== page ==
US business prices rose by 0.3% in August, as expected, reflecting gains in trade services and the core components, offset by declines in food and energy prices.
Even with the monthly gains, the Federal Reserve’s shift away from inflation concerns remains well founded. Price levels have barely moved from a year ago.
Food prices were down 0.4%, the third straight decline and the sixth monthly drop in the last six months. Sharp declines in fruits and beef were the key factors.
Energy prices posted a 0.1% decline in August, led by a 1.4% drop in gasoline prices and a 38.1% plunge in home heating oil prices. Energy prices fell sharply during the shutdown due to lack of demand, so the year/year rate stands at a 12.4% decline.
Excluding the volatile food and energy components, PPI was up 0.4%, slightly ahead of the 0.3% increase expected. The BLS’s preferred core measure, which also excludes a 1.2% increase in trade services prices, rose by 0.3% in the month.
Trade services prices were boosted by margins on machinery, equipment, parts and supplies. Prices of completed vehicles also rose in the month, boosting the core reading.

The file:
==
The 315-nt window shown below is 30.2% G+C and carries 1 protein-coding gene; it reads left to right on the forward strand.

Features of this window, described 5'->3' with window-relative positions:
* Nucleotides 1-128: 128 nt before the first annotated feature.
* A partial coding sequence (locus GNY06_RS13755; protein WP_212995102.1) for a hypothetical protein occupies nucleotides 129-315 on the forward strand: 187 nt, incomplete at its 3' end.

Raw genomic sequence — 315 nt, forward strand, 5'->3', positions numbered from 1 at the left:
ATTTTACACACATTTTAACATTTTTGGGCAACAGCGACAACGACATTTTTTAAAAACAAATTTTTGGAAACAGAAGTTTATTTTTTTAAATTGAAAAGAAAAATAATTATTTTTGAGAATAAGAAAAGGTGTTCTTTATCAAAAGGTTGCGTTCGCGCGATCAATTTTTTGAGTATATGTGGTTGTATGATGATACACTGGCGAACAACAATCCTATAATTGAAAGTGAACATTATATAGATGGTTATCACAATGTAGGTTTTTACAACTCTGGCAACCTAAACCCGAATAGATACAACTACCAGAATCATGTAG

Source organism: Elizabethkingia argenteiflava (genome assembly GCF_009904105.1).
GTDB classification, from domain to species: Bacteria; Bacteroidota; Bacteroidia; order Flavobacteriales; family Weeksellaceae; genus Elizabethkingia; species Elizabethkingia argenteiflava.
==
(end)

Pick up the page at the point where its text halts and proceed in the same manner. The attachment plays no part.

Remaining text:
Overall PPI prices stand 0.2% below their year ago level, while prices excluding food and energy were up 0.6%. Both were above the year/year rates posted in July, but were down significantly from the 12-month rates in the pre-COVID period.
In other data released Thursday, initial jobless claims were unchanged at 884,000 in the September 5 week, above the 830,000 level expected.
The four-week moving average fell to 970,750, the lowest since the beginning of COVID. The average will continue to decline over the next few weeks until the levels prior to the seasonal adjustment changes roll out.
The level of continuing claims rose by only 93,000 to 13.385 million in the August 29 week after falling by 1.20 million in the previous week, maintaining the general downward trend. The same seasonal adjustment changes are impacting continuing claims.